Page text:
3. You could probably name dozens of good horror films off the top of your head I haven't seen. In fact, I've thought about doing a discussion post asking people what the most famous movie is that they've never seen. Right now, my answer would be Friday the 13th.

      If we do do it, I would hope there would be some mix of genres, though.

      I'm tempted to joke that I'll just email you the names of the remaining movies I haven't seen and you can then pick. I don't have that big an ego, though, to even joke about it. There are literally hundreds of thusands of movies that I have never seen and probably never will see. Of course, the key is what you wrote: that they were ones you felt were worth watching.

      I'll start thinking about movies I'd recommend that you might have not yet seen because they were not on one of the lists you've done, nor were they exceedingly popular.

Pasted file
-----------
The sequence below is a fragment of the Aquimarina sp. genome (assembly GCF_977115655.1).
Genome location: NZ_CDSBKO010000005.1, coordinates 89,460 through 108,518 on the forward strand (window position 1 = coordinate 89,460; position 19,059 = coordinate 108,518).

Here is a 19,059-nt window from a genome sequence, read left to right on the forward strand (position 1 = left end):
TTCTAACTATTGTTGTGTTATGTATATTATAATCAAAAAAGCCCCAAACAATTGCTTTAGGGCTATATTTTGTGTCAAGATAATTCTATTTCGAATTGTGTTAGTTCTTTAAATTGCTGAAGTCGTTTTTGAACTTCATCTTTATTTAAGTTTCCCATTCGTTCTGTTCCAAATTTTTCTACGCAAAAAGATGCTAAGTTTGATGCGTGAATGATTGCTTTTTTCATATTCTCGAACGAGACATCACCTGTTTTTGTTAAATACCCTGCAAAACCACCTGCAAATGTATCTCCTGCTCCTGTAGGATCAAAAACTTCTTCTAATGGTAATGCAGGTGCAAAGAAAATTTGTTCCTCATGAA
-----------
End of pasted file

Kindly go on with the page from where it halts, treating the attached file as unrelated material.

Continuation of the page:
4. Works for me. I figure I'll create a list of several dozen and rank them, and you can pick out the ones you've seen versus the ones you haven't.

  3. This is a fine addition to the "female matador' genre, joining Fiesta with Esther Williams and Talk to Her by Pedro Almodovar. (And as far as I know, these are the only films in the genre.)

    Speaking of Almodovar, Blancanieves seems like the movie that would result if Almodovar had been around in the silent era and made a film about Snow White in 1928 or so.

    I've expressed some doubts about some of the movies added to the list in the last ten years or so, about whether they are really "must see," but Blancanieves is definitely not one of those movies! A worthwhile addition to the list.

    And to top it all off! Bullfighting dwarves!

    1. I still don't love the end, but there was a lot here that I found really interesting. It's one I wouldn't mind watching again.

      I can see the link to Pedro. There are aspects of this that very much feel influenced by him.